The fourth round of U.N. sanctions calls for measures against new Iranian banks abroad if a link to the nuclear or missile programs is suspected and for vigilance on transactions with any Iranian bank, including the central bank.

On Saturday, several key Iranian officials estimated that the United States and Israel would not dare attempt a military strike of Iran’s nuclear sites, adding that they were confident that Iranian forces would easily repel such an attempt, the Israeli newspaper Haaretz reported.

The United States, which has ships in the Persian Gulf, has not ruled out a military strike to thwart what it suspects is an Iranian nuclear weapons program. Iran denies its atomic program is aimed at making weapons.

Supreme Leader Ayatollah Ali Khamenei said on Saturday that Israel and the United States would never strike Iran, saying that “both the U.S. and Zionist regime face internal problems and they know that we make many troubles for them if they attack Iranian territory.”

Yahya Rahim Safav told ISNA, Iran’s news agency, that Iran’s armed forces were “fully prepared and enemies are aware of that, they do not have the power to take a political decision on the issue, because they know they can start the war but are not able to finish it.”

“We need to be fully vigilant of these attacks, the enemy knows that it will regret if launches a land strike against Iran.” Safavi said.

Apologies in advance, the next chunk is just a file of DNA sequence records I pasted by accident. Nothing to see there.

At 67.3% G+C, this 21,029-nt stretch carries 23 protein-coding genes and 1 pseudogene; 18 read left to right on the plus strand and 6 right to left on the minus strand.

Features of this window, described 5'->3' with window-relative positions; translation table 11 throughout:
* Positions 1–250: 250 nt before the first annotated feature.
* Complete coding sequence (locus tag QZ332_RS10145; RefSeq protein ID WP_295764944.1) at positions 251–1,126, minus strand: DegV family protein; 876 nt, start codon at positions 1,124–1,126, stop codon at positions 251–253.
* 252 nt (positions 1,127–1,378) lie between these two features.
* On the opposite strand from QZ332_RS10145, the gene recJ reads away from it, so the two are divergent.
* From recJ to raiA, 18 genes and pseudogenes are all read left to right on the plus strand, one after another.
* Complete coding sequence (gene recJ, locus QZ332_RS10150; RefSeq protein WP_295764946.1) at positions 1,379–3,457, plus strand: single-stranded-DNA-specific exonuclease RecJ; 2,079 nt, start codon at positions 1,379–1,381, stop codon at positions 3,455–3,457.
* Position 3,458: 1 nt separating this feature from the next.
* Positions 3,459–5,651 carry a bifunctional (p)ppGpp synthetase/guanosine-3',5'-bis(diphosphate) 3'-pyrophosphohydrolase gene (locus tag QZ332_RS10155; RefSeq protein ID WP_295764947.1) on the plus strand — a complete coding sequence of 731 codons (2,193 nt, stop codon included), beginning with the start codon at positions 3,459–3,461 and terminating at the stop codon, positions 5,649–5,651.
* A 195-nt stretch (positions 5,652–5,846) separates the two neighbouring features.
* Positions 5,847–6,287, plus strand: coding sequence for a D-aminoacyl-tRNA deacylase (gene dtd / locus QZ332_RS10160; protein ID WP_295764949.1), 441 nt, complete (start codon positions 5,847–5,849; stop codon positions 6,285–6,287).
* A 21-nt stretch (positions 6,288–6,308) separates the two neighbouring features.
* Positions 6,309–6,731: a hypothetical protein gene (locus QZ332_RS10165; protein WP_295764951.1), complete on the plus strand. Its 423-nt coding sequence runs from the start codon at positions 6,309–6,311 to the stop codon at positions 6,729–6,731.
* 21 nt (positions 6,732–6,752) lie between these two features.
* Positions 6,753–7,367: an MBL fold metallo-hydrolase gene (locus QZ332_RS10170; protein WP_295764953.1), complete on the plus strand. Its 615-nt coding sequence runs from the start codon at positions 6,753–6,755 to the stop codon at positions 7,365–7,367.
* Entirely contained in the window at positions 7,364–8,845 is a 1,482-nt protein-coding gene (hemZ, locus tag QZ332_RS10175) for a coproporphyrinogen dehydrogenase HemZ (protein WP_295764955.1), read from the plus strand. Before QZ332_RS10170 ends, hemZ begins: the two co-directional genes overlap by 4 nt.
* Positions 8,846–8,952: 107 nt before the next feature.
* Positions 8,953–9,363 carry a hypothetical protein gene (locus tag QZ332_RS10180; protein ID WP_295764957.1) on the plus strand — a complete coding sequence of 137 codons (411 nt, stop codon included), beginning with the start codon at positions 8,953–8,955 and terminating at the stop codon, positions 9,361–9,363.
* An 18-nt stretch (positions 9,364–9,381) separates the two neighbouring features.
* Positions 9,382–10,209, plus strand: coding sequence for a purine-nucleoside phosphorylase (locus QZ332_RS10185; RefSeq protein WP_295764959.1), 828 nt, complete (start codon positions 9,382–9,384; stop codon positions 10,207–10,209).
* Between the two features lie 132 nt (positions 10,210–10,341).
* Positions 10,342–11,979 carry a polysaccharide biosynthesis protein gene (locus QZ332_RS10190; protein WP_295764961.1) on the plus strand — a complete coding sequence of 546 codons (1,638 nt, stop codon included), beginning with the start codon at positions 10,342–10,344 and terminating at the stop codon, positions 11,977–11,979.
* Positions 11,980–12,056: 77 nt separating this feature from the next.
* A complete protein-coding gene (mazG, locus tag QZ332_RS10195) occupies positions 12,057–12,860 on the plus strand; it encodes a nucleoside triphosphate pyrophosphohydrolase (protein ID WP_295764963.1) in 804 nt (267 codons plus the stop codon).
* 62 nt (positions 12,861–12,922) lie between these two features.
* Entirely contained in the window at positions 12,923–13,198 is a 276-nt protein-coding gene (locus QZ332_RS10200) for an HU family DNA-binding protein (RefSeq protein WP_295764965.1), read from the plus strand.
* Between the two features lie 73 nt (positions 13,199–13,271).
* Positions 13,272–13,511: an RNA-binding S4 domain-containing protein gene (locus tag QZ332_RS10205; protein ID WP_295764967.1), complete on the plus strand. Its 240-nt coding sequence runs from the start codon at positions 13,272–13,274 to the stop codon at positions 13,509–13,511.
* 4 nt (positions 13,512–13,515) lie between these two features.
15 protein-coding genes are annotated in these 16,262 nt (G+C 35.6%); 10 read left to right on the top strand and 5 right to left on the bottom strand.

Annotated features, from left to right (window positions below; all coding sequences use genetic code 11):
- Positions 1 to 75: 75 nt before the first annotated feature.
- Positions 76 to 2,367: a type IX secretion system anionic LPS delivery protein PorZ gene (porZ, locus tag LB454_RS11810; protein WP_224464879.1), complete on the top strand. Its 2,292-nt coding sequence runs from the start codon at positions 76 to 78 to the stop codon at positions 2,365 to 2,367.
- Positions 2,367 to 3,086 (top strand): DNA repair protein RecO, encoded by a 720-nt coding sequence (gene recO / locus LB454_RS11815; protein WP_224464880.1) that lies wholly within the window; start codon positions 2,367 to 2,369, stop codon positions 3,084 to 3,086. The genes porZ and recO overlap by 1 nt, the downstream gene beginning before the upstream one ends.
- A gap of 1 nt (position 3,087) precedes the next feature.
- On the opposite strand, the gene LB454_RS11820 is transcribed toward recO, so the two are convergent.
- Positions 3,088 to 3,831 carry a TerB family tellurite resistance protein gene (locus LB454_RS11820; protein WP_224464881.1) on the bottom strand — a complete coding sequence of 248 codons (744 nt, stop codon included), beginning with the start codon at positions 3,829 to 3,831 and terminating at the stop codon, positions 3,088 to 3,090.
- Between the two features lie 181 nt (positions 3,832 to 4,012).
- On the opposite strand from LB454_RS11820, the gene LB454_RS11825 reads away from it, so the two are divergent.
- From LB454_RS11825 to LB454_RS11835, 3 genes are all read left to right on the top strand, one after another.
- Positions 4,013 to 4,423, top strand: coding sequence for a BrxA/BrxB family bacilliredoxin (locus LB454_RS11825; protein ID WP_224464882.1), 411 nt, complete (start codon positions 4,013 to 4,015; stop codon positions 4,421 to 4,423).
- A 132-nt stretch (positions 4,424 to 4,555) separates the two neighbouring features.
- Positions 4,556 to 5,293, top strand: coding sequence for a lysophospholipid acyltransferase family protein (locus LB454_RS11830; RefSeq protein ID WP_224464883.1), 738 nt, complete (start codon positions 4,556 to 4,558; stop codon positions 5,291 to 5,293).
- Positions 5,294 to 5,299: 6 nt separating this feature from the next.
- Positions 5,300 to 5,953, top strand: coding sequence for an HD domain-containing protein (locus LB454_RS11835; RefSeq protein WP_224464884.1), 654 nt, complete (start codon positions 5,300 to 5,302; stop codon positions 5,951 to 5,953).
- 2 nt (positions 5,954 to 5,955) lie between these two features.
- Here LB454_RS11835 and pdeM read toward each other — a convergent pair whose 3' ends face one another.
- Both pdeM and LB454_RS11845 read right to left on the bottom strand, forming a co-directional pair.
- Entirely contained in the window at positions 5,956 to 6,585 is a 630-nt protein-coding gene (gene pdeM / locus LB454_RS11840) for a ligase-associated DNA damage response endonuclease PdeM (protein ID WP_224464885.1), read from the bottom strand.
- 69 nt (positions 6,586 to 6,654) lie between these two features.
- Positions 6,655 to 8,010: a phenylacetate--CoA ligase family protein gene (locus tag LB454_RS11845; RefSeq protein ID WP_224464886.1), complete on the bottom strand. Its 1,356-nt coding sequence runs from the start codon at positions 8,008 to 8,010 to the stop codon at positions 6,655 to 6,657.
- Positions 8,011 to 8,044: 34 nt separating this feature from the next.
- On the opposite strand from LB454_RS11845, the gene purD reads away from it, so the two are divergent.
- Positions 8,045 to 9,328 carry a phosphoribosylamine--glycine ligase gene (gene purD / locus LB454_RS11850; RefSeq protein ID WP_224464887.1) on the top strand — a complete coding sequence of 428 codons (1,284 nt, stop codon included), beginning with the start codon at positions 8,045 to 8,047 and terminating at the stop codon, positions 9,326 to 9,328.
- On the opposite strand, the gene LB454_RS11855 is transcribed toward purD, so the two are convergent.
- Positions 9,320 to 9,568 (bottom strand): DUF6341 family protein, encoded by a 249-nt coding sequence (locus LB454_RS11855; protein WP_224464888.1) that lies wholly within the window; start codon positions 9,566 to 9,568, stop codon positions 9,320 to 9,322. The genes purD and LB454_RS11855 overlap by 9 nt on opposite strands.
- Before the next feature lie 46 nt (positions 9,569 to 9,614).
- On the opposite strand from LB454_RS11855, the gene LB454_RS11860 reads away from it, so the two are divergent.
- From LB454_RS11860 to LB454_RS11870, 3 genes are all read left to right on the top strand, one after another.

The commander of the Islamic Republic’s Revolutionary Guards, Mohammad-Ali Ja’fari said that the United States would not dare to attack Iran as it is fully aware of Iran’s defense power and its nation’s determination, Haaretz reported.

Ja’fari also said, according to the IRNA report, that he considered his forces’ preparedness as being at their “highest level,” adding that recent sanctions imposed on Iran in view of its contentious nuclear program would have no impact on Iran’s potency.

Also Saturday, a former naval chief in Iran’s Revolutionary Guard said his country has set aside 100 military vessels to confront each U.S. warship that poses a threat. General Morteza Saffari is quoted by the conservative weekly Panjereh Saturday as saying that troops aboard U.S. warships “are morsels for Iran to target in the event of any American threat against Iran.”

In 2008, Iran put its most powerful military force, the Revolutionary Guard, in charge of defending the country’s territorial waters in the Persian Gulf, a vital oil route. Speaking with the semi-official Fars news agency, Iran’s Defense Minister Ahmad Vahidi said that the increased U.S. pressure on Iran were prompted by Washington’s desire to advance its “propaganda campaign “and gain control of the region.

Fars quotes Vahidi as saying that a military strike on Iran was unlikely, adding that Israel too was “uttering such remarks in a bid to reduce the growing international pressures through psychological warfare,” Vahidi told Fars.

“We, too, advise them not to seek trouble and tension in the region through spoiling the atmosphere,” Vahidi said.

  • Kerry Owens